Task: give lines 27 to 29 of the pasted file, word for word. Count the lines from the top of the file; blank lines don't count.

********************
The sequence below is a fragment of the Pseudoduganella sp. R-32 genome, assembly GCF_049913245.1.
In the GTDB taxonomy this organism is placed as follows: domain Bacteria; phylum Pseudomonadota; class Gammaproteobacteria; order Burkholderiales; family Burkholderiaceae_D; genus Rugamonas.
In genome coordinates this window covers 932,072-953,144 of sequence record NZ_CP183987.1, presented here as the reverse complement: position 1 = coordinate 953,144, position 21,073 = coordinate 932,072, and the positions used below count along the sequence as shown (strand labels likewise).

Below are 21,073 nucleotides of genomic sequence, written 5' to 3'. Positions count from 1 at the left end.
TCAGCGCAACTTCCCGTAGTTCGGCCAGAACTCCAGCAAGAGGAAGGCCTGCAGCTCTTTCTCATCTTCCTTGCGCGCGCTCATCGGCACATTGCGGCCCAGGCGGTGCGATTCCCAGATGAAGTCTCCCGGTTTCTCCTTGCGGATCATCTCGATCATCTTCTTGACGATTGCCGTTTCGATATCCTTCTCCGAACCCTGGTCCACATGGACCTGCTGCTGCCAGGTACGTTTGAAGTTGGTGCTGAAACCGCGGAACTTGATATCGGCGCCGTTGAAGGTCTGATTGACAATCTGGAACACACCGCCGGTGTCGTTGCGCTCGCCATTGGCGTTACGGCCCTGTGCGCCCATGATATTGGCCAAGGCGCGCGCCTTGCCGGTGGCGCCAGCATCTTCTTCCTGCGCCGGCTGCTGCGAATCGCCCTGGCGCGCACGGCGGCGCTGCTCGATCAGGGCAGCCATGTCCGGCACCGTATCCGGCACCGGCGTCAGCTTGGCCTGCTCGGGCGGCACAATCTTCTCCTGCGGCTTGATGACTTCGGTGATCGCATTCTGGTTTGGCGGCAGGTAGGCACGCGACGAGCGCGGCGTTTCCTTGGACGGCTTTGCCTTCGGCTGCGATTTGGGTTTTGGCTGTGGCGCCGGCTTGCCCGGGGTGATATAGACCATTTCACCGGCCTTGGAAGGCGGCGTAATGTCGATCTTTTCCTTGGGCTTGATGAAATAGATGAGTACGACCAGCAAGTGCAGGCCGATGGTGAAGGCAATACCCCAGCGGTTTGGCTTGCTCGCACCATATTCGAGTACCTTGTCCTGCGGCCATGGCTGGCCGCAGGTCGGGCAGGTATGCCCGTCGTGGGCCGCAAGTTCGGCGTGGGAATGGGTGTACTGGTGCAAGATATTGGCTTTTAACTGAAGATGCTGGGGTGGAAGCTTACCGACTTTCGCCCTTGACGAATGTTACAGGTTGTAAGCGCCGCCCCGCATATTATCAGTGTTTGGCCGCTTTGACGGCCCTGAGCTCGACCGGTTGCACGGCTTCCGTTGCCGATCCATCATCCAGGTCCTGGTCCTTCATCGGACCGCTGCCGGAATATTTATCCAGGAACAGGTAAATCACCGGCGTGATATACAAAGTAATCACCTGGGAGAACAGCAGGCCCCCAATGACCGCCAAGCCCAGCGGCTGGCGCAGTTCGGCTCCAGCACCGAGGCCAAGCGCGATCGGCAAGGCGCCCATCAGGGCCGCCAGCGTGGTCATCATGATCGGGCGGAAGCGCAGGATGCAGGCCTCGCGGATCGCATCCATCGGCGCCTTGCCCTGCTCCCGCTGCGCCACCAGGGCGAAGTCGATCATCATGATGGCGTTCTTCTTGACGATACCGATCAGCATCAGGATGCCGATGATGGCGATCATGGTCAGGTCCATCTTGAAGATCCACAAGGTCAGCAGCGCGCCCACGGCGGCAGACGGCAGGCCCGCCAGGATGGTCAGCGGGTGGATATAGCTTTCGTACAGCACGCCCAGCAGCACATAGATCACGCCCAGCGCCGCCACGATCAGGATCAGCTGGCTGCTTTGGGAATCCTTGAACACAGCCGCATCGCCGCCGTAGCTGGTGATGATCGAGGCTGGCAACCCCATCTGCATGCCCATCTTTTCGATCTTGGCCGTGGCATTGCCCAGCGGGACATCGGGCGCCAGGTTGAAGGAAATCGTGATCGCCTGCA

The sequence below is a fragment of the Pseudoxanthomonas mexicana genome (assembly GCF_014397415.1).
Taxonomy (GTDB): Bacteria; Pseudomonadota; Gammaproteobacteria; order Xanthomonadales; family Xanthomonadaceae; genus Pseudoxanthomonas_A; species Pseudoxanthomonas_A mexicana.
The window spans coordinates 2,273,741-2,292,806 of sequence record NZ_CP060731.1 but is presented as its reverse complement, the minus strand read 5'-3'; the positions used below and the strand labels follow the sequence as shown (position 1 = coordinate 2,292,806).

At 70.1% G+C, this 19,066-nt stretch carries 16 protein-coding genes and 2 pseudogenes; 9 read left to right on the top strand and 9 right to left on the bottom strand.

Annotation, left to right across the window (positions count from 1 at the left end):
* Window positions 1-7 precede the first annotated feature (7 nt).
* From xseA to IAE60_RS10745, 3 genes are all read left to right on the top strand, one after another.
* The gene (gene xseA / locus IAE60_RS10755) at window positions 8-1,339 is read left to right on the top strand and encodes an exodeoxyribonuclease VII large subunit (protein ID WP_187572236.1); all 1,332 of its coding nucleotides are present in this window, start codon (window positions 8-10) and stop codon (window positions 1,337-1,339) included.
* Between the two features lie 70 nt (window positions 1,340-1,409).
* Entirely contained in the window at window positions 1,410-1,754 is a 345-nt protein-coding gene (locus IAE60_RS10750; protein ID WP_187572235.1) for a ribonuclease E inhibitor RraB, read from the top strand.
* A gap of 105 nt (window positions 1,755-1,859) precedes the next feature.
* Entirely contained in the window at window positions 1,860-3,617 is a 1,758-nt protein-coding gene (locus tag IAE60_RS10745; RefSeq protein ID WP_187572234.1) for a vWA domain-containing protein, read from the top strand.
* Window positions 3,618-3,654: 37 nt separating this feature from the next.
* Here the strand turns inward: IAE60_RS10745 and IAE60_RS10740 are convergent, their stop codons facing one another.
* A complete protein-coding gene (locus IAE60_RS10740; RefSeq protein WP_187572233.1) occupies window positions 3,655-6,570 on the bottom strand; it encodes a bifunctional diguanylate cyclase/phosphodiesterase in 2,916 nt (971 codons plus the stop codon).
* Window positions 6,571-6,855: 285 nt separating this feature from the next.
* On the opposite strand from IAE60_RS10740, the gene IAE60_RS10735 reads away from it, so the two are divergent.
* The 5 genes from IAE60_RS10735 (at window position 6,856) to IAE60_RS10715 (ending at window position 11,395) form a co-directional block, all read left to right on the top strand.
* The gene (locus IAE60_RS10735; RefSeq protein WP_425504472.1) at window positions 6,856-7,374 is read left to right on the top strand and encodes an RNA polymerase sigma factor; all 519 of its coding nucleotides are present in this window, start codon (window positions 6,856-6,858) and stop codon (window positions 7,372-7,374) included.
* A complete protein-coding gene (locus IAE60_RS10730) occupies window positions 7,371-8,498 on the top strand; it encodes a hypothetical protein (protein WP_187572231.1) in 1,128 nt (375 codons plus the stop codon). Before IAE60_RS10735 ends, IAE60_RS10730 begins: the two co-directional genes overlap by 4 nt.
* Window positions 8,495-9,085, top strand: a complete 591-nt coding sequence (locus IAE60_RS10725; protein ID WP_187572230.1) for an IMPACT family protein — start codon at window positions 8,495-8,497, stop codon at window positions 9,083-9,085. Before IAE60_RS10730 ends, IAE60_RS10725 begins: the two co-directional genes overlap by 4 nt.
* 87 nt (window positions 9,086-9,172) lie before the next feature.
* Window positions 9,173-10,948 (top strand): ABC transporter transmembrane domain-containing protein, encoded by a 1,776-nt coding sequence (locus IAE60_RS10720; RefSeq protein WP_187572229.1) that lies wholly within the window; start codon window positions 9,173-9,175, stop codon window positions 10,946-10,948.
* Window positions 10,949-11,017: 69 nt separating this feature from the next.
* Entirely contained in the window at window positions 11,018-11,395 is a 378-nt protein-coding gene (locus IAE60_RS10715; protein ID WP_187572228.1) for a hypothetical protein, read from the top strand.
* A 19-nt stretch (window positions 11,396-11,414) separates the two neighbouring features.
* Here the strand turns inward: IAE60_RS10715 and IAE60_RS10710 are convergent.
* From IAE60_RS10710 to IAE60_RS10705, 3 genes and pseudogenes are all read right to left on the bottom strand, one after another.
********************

* 87 nt (window positions 9,086-9,172) lie before the next feature.
* Window positions 9,173-10,948 (top strand): ABC transporter transmembrane domain-containing protein, encoded by a 1,776-nt coding sequence (locus IAE60_RS10720; RefSeq protein WP_187572229.1) that lies wholly within the window; start codon window positions 9,173-9,175, stop codon window positions 10,946-10,948.
* Window positions 10,949-11,017: 69 nt separating this feature from the next.